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Acid Rain Questions & Answers

Some Questions and Answers on Acid Rain

What is Acid Rain?

Small image of the forming of acid deposition
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Acid rain, or precipitation, comes in many forms: rain, snow, sleet, hail and fog, and as deposits of acid particles, aerosols and gases. It is formed when sulfur dioxide and nitrogen oxides combine with moisture in the atmosphere to produce sulfuric acid and nitric acid.

Acid Rain, a Recent Phenomenon

Paleonecological studies involving analysis of sediment cores collected during the 1980s showed that many of the study lakes became acidic only during the last 10 to 50 years, a period when air pollution and acidic deposition levels were highest. Other studies have documented that the decline and loss of entire fish populations also occurred in many lakes within the same timeframe. Big Moose Lake in the southwestern Adirondacks is an example of an important lake which has been impacted in recent decades by acidic deposition and lost important fish populations. Historical records from this 1,286-acre lake document healthy fish in the lake and in nearby streams during the 1930s. However, surveys conducted in the 1980s in the North Branch Moose River Watershed (which includes Big Moose Lake) showed a serious loss of many fish populations.

How Acidic is Rain in New York State?

The average pH of rainfall in New York State ranges from 4.0 to 4.5, which is up to 30 times more acidic than "normal."

A pH scale is used to measure acidity, with 0 being the most acidic and 14 the most alkaline. A value of 7 is neutral. Solutions with a pH of less than 7 are acids, while those with a pH greater than 7 are bases. The scale also is logarithmic, meaning that a one-unit change actually represents a tenfold change.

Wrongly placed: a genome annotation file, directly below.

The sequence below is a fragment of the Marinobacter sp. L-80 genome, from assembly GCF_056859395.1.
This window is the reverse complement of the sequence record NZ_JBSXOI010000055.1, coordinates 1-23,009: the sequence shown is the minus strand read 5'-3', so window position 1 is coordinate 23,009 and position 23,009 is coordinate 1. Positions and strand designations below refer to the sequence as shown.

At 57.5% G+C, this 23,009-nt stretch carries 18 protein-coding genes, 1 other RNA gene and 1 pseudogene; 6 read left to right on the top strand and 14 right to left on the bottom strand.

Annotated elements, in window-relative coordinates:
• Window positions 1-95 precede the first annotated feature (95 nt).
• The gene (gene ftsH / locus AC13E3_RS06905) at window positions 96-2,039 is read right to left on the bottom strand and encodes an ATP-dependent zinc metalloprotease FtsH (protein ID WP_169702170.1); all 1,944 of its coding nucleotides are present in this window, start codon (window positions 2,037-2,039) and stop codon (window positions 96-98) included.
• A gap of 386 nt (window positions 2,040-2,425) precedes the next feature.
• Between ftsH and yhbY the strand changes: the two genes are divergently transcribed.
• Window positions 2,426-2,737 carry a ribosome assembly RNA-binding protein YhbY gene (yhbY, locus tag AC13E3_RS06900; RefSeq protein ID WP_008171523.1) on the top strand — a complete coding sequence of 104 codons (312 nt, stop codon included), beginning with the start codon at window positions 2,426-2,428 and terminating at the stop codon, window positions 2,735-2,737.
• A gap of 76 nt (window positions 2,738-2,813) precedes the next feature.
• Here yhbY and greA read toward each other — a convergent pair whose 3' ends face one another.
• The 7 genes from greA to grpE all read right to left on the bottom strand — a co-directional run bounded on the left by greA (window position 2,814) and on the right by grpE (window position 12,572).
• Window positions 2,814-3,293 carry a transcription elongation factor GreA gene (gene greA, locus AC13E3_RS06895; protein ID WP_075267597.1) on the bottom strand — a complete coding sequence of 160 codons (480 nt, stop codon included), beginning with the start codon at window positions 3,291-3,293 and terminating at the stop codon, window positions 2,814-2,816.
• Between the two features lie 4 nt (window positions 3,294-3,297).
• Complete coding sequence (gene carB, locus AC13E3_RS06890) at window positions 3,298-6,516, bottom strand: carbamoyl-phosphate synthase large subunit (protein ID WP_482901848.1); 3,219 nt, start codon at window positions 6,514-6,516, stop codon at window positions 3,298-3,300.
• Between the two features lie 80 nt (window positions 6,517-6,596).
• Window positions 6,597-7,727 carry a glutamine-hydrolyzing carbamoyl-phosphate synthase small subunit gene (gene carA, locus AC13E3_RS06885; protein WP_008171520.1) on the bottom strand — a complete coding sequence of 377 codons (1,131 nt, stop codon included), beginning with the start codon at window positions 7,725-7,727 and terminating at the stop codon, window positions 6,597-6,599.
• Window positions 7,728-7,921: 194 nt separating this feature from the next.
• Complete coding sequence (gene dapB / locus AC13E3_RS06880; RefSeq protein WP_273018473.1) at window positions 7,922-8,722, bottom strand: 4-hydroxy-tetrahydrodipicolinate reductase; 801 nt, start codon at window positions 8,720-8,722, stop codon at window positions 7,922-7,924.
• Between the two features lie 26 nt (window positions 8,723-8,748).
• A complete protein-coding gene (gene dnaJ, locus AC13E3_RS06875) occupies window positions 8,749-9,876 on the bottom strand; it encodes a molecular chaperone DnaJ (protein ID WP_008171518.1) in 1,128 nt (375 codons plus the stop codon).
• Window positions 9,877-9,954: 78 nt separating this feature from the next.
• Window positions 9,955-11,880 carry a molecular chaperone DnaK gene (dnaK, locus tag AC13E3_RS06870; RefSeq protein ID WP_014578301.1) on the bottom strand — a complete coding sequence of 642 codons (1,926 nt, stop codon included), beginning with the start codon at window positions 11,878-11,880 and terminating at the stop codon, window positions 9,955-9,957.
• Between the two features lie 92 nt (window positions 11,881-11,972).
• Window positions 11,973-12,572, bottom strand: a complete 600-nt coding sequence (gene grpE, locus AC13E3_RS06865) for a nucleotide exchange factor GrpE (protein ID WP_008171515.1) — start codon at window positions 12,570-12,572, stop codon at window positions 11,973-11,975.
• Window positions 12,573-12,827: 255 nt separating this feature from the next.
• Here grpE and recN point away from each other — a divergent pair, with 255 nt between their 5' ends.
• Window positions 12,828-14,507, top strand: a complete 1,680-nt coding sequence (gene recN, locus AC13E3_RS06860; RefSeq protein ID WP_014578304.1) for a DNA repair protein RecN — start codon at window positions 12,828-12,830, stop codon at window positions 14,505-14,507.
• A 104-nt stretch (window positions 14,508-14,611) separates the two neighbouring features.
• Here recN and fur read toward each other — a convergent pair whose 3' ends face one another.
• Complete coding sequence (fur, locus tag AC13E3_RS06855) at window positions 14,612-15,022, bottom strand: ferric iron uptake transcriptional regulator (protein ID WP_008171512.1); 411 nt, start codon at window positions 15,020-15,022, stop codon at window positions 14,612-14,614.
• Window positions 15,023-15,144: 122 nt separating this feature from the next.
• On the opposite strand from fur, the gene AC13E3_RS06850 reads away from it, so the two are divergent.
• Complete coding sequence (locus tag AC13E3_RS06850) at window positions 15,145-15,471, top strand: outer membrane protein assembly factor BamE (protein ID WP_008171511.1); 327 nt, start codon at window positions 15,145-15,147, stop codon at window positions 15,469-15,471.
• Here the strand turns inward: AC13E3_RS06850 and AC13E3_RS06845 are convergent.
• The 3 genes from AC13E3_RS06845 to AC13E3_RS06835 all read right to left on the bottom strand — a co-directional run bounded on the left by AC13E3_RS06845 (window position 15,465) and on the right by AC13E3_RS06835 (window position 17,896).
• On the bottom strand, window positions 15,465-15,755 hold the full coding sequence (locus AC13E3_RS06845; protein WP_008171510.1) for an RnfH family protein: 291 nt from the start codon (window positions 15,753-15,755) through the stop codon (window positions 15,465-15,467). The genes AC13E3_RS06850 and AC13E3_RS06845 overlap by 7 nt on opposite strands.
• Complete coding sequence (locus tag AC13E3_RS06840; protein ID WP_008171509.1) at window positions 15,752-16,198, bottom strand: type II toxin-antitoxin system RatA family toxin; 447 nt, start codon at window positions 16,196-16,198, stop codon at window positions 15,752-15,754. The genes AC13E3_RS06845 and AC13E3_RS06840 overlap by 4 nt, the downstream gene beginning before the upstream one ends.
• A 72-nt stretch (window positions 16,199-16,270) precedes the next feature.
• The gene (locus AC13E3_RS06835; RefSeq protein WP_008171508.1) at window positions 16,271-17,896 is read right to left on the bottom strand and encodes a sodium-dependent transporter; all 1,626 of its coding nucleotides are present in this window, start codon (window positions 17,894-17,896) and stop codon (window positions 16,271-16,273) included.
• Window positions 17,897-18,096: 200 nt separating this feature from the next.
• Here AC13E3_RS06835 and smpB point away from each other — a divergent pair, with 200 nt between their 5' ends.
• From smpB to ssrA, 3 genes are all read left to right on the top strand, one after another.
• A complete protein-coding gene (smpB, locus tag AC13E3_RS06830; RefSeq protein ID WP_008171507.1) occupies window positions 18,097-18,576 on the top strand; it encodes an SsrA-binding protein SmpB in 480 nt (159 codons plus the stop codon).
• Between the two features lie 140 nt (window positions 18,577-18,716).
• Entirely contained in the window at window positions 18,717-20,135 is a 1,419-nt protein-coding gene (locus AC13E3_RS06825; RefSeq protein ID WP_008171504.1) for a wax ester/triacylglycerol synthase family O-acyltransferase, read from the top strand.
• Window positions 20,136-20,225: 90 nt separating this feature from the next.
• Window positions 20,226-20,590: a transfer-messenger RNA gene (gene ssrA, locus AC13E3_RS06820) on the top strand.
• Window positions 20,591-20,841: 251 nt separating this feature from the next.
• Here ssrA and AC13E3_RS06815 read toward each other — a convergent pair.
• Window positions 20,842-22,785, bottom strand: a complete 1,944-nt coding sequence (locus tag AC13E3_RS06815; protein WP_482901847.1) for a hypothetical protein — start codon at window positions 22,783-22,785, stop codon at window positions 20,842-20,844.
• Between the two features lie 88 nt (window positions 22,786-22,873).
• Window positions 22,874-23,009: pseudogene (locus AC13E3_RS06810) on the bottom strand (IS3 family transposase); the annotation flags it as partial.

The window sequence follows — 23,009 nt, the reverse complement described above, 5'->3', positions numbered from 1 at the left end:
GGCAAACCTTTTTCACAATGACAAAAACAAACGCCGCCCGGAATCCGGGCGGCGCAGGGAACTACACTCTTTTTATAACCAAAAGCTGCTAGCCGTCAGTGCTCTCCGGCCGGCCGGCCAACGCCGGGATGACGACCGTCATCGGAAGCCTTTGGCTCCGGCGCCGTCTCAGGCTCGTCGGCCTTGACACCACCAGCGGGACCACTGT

Rainfall is somewhat acidic by nature, primarily due to carbon dioxide and water vapor combining in the atmosphere. While the acidity of natural precipitation varies somewhat, it normally is around pH 5.6.

Where Does Acid Rain Originate?

Satisfaction of our energy needs through the combustion of fossil fuels (coal, oil, natural gas, wood, etc.) is the basic cause of acid rain. Emissions from motor vehicles, power plants and industries all contribute to acid rain. Emissions of SO2 and NOx from the heavily industrialized Midwest have been identified as significant contributors to New York State's deteriorating air quality as well. Tall smokestacks spew emissions high into the atmosphere, and prevailing westerly winds then carry them eastward. Efforts to reduce emissions of SO2 and NOx from the Midwest are progressing, but emissions remain disproportionately high compared to those originating in the Northeast.

The EPA's acid rain data for 2000 show that Ohio's emissions of sulfur dioxide and nitrogen oxides are four times greater than New York State's level. Thus, it is evident that restricting emissions of sulfur dioxide and nitrogen oxides is the only viable solution to the problem of one region polluting and causing environmental damage to another.

How Does Acid Rain Affect the Environment?

Aquatic - Fish populations are damaged in a number of ways. Acidic water disrupts their reproductive cycle. It also leaches aluminum from the soil into the water, clogging the fish's gills and altering their blood chemistry. As a lake becomes acidified, one species after another disappears. In addition to sensitive lakes, the Adirondack region includes thousands of miles of streams and rivers also sensitive to acidic deposition. Over half of these may become acidic during spring snowmelt.

Forests - Sulfur and nitrogen deposition have caused adverse impacts on certain highly sensitive forest ecosystems, most notably the high-elevation, spruce-fir forests in the eastern United States. Forests are damaged because acid precipitation drains nutrients from the soil. Excess nitrogen in the air also may adversely affect tree growth. Evidence of decreased growth and dieback has been found in the Adirondacks already.